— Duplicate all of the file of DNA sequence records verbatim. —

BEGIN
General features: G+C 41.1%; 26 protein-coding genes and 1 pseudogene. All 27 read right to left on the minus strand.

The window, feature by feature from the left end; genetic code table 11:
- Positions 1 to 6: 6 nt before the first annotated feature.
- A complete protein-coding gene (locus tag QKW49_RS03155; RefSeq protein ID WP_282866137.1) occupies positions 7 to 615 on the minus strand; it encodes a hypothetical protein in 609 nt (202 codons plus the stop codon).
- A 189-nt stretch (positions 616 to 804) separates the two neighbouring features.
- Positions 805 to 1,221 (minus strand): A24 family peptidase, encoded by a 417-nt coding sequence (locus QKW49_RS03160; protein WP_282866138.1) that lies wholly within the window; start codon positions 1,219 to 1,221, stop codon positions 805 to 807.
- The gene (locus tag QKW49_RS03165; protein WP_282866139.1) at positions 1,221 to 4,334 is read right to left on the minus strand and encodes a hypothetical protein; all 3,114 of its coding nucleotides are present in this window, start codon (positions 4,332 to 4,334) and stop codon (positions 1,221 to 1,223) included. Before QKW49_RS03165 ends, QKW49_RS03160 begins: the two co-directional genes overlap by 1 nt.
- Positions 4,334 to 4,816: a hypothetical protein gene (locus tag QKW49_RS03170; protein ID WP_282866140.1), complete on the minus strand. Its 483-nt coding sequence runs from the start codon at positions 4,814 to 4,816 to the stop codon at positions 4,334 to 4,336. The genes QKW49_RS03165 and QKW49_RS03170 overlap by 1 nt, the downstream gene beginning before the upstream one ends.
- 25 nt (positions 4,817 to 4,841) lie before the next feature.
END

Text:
General features: G+C 41.1%; 26 protein-coding genes and 1 pseudogene. All 27 read right to left on the minus strand.

The window, feature by feature from the left end; genetic code table 11:
- Positions 1 to 6: 6 nt before the first annotated feature.
- A complete protein-coding gene (locus tag QKW49_RS03155; RefSeq protein ID WP_282866137.1) occupies positions 7 to 615 on the minus strand; it encodes a hypothetical protein in 609 nt (202 codons plus the stop codon).
- A 189-nt stretch (positions 616 to 804) separates the two neighbouring features.
- Positions 805 to 1,221 (minus strand): A24 family peptidase, encoded by a 417-nt coding sequence (locus QKW49_RS03160; protein WP_282866138.1) that lies wholly within the window; start codon positions 1,219 to 1,221, stop codon positions 805 to 807.
- The gene (locus tag QKW49_RS03165; protein WP_282866139.1) at positions 1,221 to 4,334 is read right to left on the minus strand and encodes a hypothetical protein; all 3,114 of its coding nucleotides are present in this window, start codon (positions 4,332 to 4,334) and stop codon (positions 1,221 to 1,223) included. Before QKW49_RS03165 ends, QKW49_RS03160 begins: the two co-directional genes overlap by 1 nt.
- Positions 4,334 to 4,816: a hypothetical protein gene (locus tag QKW49_RS03170; protein ID WP_282866140.1), complete on the minus strand. Its 483-nt coding sequence runs from the start codon at positions 4,814 to 4,816 to the stop codon at positions 4,334 to 4,336. The genes QKW49_RS03165 and QKW49_RS03170 overlap by 1 nt, the downstream gene beginning before the upstream one ends.
- 25 nt (positions 4,817 to 4,841) lie before the next feature.